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The Honolulu Advertiser
Posted on: Friday, October 19, 2001

Warriors like Tulsa's turf

 •  Graphic: Sportgrass, FieldTurf and grass
 •  Injuries hurting 1-4 Hurricane
 •  Warriors want to keep WAC hopes alive

By Ferd Lewis
Advertiser Staff Writer

TULSA, Okla. — Here, along the Arkansas River, the University of Hawai'i football team has glimpsed its field of polyethylene and polypropylene dreams.

At nationally-ranked Jenks High School, where they practiced last night, and at Skelly Stadium, where they will play the University of Tulsa tomorrow and elsewhere along the way, the Warriors have reveled in the almost-like-grass synthetic surface known as FieldTurf.

An artificial surface of individual blades infilled by silica sand and ground rubber, it looks like grass, it feels almost like grass and, say players, it plays like grass, but without the liability of being worn down to mud when it rains.

With the state obligated by its Pro Bowl contract with the NFL to replace the AstroTurf that has been a staple of Aloha Stadium since its 1975 opening, the Warriors' voice is but one in the chorus that wants a say in which surface will be installed.

But as a consultant for the Hawai'i Tourism Authority prepares a report scheduled to be delivered next month, the Warriors' voice as a prime tenant is one worth considering.

In the five games played to date this season, the Warriors have seen what figure to be the main contenders: grass (Maui), FieldTurf (Nevada), AstroTurf (Aloha Stadium) and SportGrass (Southern Methodist).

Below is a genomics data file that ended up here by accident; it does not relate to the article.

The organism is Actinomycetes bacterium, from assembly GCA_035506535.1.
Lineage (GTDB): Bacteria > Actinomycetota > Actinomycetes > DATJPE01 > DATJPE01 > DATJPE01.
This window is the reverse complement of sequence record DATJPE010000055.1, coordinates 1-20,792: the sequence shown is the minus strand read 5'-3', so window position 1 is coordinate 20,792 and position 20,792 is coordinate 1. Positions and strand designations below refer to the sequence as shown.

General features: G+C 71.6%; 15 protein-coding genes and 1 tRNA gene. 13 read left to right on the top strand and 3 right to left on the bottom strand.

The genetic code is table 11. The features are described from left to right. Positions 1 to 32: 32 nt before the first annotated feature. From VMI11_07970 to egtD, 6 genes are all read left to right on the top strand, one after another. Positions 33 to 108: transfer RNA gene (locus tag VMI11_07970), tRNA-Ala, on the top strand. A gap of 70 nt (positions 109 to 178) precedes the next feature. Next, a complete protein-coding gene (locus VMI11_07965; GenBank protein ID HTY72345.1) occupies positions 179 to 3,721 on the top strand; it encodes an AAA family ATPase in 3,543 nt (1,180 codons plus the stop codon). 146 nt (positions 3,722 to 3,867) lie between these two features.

And the winner, said head coach June Jones, "isn't close. FieldTurf is the best. It is softer than AstroTurf, there are no turf burns and less injuries."

"It is the best there is," said Keith Burns, the Tulsa coach, whose school spent approximately $800,000 for the renovation. "We've had it for two seasons now and haven't had a knee or ankle injury on it. Everybody that plays on it looks into getting it for their stadiums."

Indeed, FieldTurf is riding a wave of popularity. St. Louis School has it, so does Nebraska, Washington, Oregon, Washington State, Oregon State and Cincinnati.

UH linebacker Joe Correia, a veteran of two foot operations, says, "I can feel a big difference on my ankles, knees and feet between it (FieldTurf) and what we have at Aloha Stadium."

George Toma, supervisor of fields for the NFL, says natural grass is the best choice for stadiums, but given the wear and tear Aloha Stadium is subjected to over the course of a football season that takes in both high school and UH games, "FieldTurf is definitely another option."

FieldTurf does not come without its questions, however. For example, how easy it would be to paint and remove the various logos and marking lines over the course of a season? Would the surface stand up to the burdens of varied use (concerts etc.) and demands of a multi-purpose stadium, and how long of a guarantee would come with it?

"All I know," Jones said, "is there are two things acceptable to the NFL — natural grass and FieldTurf — and this is the best artificial surface we've seen."

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